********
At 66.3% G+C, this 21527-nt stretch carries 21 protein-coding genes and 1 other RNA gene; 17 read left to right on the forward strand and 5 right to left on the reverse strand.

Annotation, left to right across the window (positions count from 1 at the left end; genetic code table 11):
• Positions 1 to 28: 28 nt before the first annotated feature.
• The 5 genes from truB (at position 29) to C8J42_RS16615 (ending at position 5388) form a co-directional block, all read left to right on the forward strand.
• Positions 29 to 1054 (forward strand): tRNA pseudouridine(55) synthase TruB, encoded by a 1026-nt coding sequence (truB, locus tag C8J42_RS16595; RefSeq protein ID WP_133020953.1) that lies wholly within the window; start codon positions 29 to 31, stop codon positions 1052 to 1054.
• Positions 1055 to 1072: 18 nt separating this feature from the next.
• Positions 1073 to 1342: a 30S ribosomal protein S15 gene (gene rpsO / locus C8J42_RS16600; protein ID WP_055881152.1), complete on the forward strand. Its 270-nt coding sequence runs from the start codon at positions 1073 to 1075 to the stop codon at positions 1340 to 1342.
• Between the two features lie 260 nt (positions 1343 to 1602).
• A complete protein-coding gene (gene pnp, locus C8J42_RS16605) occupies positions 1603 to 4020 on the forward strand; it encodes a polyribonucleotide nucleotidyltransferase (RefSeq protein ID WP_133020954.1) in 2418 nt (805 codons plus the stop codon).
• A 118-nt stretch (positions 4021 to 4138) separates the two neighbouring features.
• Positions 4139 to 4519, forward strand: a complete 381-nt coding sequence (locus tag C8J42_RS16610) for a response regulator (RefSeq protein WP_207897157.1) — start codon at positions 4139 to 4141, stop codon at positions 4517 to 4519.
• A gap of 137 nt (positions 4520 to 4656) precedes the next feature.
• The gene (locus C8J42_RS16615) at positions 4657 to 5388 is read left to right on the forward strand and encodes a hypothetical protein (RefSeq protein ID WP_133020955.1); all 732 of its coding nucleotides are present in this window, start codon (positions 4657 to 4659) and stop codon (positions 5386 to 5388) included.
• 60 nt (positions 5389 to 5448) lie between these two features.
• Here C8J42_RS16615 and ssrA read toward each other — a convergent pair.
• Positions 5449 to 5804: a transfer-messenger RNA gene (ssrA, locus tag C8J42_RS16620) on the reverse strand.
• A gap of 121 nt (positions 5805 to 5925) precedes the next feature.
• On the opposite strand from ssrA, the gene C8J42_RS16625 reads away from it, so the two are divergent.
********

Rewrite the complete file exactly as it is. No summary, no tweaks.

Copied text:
At 66.3% G+C, this 21527-nt stretch carries 21 protein-coding genes and 1 other RNA gene; 17 read left to right on the forward strand and 5 right to left on the reverse strand.

Annotation, left to right across the window (positions count from 1 at the left end; genetic code table 11):
• Positions 1 to 28: 28 nt before the first annotated feature.
• The 5 genes from truB (at position 29) to C8J42_RS16615 (ending at position 5388) form a co-directional block, all read left to right on the forward strand.
• Positions 29 to 1054 (forward strand): tRNA pseudouridine(55) synthase TruB, encoded by a 1026-nt coding sequence (truB, locus tag C8J42_RS16595; RefSeq protein ID WP_133020953.1) that lies wholly within the window; start codon positions 29 to 31, stop codon positions 1052 to 1054.
• Positions 1055 to 1072: 18 nt separating this feature from the next.
• Positions 1073 to 1342: a 30S ribosomal protein S15 gene (gene rpsO / locus C8J42_RS16600; protein ID WP_055881152.1), complete on the forward strand. Its 270-nt coding sequence runs from the start codon at positions 1073 to 1075 to the stop codon at positions 1340 to 1342.
• Between the two features lie 260 nt (positions 1343 to 1602).
• A complete protein-coding gene (gene pnp, locus C8J42_RS16605) occupies positions 1603 to 4020 on the forward strand; it encodes a polyribonucleotide nucleotidyltransferase (RefSeq protein ID WP_133020954.1) in 2418 nt (805 codons plus the stop codon).
• A 118-nt stretch (positions 4021 to 4138) separates the two neighbouring features.
• Positions 4139 to 4519, forward strand: a complete 381-nt coding sequence (locus tag C8J42_RS16610) for a response regulator (RefSeq protein WP_207897157.1) — start codon at positions 4139 to 4141, stop codon at positions 4517 to 4519.
• A gap of 137 nt (positions 4520 to 4656) precedes the next feature.
• The gene (locus C8J42_RS16615) at positions 4657 to 5388 is read left to right on the forward strand and encodes a hypothetical protein (RefSeq protein ID WP_133020955.1); all 732 of its coding nucleotides are present in this window, start codon (positions 4657 to 4659) and stop codon (positions 5386 to 5388) included.
• 60 nt (positions 5389 to 5448) lie between these two features.
• Here C8J42_RS16615 and ssrA read toward each other — a convergent pair.
• Positions 5449 to 5804: a transfer-messenger RNA gene (ssrA, locus tag C8J42_RS16620) on the reverse strand.
• A gap of 121 nt (positions 5805 to 5925) precedes the next feature.
• On the opposite strand from ssrA, the gene C8J42_RS16625 reads away from it, so the two are divergent.